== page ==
Athletics at the 1968 Summer Olympics – Men's long jump
|Men's long jump|
at the Games of the XIX Olympiad
|Venue||Estadio Olímpico Universitario|
|Athletics at the|
1968 Summer Olympics
|80 m hurdles||women|
|110 m hurdles||men|
|400 m hurdles||men|
|4×100 m relay||men||women|
|4×400 m relay||men|
|20 km walk||men|
|50 km walk||men|
The men's long jump was one of four men's jumping events on the Athletics at the 1968 Summer Olympics program in Mexico City. Bob Beamon won in a new world record of 8.90m; a record which stood for 23 years until it was finally broken in 1991, when Mike Powell jumped 8.95 m (29 ft. 4⅜ in.) at the World Championships in Tokyo.
|Gold|| Bob Beamon|
United States (USA)
|Silver|| Klaus Beer|
East Germany (GDR)
|Bronze|| Ralph Boston|
United States (USA)
Prior to this competition, the existing world and Olympic records were as follows.
|World record|| Ralph Boston (USA)
Igor Ter-Ovanesyan (URS)
|8.35 m||Modesto, United States
Mexico City, Mexico
|29 May 1965|
19 October 1967
|Olympic record||Ralph Boston (USA)||8.12 m||Rome, Italy||2 September 1960|
Held on October 18, 1968
|Bob Beamon (USA)||8.90||8.90||8.04||-||-||-||-||WR|
|Klaus Beer (GDR)||8.19||7.97||8.19||x||7.62||x||x|
|Ralph Boston (USA)||8.16||8.16||8.05||7.91||x||x||7.97|
|4||Igor Ter-Ovanesyan (URS)||8.12||8.12||8.09||x||x||8.10||8.08|
|5||Tonu Lepik (URS)||8.09||7.82||8.09||7.63||7.36||7.84||7.75|
|6||Allen Crawley (AUS)||8.02||x||8.01||x||7.80||x||8.02|
|7||Jack Pani (FRA)||7.97||7.94||7.97||7.69||7.58||7.61||x|
|8||Andrzej Stalmach (POL)||7.94||7.71||7.94||7.88||7.75||7.75||7.84|
|9||Lynn Davies (GBR)||7.94||6.43||7.94||x|
|10||Hiroomi Yamada (JPN)||7.93||x||7.93||x|
|11||Leonid Barkovskiy (URS)||7.90||7.90||7.82||x|
|12||Reinhold Boschert (FRG)||7.89||x||7.54||7.89|
|13||Michael Ahey (GHA)||7.71||7.71||7.57||7.40|
|14||Lars-Olof Höök (SWE)||7.66||7.66||x||x|
|15||Victor Brooks (JAM)||7.51||x||x||7.51|
|16||Gerard Ugolini (FRA)||7.44||7.44||7.02||x|
On his first jump, Bob Beamon landed near the far end of the sand pit but the optical device which had been installed to measure jump distances was not designed to measure a jump of such length. This forced the officials to bring a tape measure to gauge the jump manually, which added to the feat's aura. After several minutes, it was announced that Beamon had set a world record of 8.90 m (29 ft. 2½ in.), bettering the existing record by 55 cm (21¾ in.). When the announcer called out the distance for the jump, Beamon – unfamiliar with metric measurements – still did not realize what he had done. When his teammate and coach Ralph Boston told him that he had broken the world record by nearly 2 feet, his legs gave way and an astonished and overwhelmed Beamon suffered a brief cataplexy attack brought on by the emotional shock, and collapsed to his knees, his body unable to support itself, placing his hands over his face. In one of the more endearing images of the Games, his competitors then helped him to his feet. The defending Olympic champion Lynn Davies told Beamon, "You have destroyed this event," and in sports jargon, a new adjective – Beamonesque – came into use to describe spectacular feats.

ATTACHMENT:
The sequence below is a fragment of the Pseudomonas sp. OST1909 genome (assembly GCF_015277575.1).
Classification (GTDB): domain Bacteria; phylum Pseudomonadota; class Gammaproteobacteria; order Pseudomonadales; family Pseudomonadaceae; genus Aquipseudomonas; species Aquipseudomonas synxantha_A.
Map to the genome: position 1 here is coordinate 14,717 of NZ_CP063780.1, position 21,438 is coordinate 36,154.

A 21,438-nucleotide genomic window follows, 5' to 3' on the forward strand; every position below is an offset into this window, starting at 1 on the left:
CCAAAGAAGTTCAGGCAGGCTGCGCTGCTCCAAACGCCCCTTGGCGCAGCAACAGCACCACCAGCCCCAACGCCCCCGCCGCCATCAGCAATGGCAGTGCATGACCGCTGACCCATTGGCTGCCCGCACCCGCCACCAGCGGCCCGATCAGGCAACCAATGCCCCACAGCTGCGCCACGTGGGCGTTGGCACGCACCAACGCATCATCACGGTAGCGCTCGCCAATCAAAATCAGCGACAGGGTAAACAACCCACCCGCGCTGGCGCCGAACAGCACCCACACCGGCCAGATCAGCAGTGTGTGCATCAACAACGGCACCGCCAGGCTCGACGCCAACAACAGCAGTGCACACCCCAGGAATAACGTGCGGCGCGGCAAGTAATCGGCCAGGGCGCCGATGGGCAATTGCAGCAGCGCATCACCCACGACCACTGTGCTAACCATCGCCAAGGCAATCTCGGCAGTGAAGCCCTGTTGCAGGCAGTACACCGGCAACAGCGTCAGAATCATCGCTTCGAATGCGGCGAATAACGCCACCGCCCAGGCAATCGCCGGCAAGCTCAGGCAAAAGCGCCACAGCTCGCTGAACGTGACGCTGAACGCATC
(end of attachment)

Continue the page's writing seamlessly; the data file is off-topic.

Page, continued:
Prior to Beamon's jump, the world record had been broken thirteen times since 1901, with an average increase of 6 cm (2½ in.) and the largest increase being 15 cm (6 in.). Beamon's jump is still the Olympic record and 50 years later remains the second longest wind legal jump in history. Sports journalist Dick Schaap wrote a book about the leap, The Perfect Jump, and the feat was named by Sports Illustrated magazine as one of the five greatest sports moments of the 20th century.
In making his record jump, Beamon enjoyed a number of advantageous environmental factors. At an altitude of 2240 m, Mexico City's air had less resistance than air at sea level, although the rarefied atmosphere in Mexico City would have made a difference of only approximately 4 cm. Beamon also benefited from a tail wind of 2 meters per second on his jump, the maximum allowable for record purposes. It has been estimated that the tail wind and altitude may have improved Beamon's long jump distance by 31 cm (12.2 in.). After winning the gold medal in Mexico City, he never again jumped over 8.22 m (26 ft. 11¾ in.). Beamon's jump was the only time the world record has been set in Men's Olympic long jump competition, though Robert LeGendre did set the record as part of the pentathlon competition in 1924 and women have done it three times (1956, 1964 and 1968).
Shortly after Beamon's jump a major rainstorm blew through making it more difficult for his competitors to try to match Beamon's feat.
- "Athletics at the 1968 Mexico City Summer Games: Men's Long Jump". sports-reference.com. Retrieved 16 December 2017.
- "CCTV International". Cctv.com. 2008-10-15. Retrieved 2011-10-29.
- Great Olympic Moments – Sir Steve Redgrave, 2011
- "Encyclopædia Britannica Article on Bob Beamon". Britannica.com. Retrieved 2011-10-29.
- IOC Athlete Profile, – "His achievement inspired a new word in the English language: Beamonesque, meaning an athletic feat so dramatically superior to previous feats that it overwhelms the imagination."
- Ward -Smith, A.J., (1986) Altitude and wind effects on long jump performance with particular reference to the world record established by Bob Beamon. Journal of Sports Science, 4, 89–99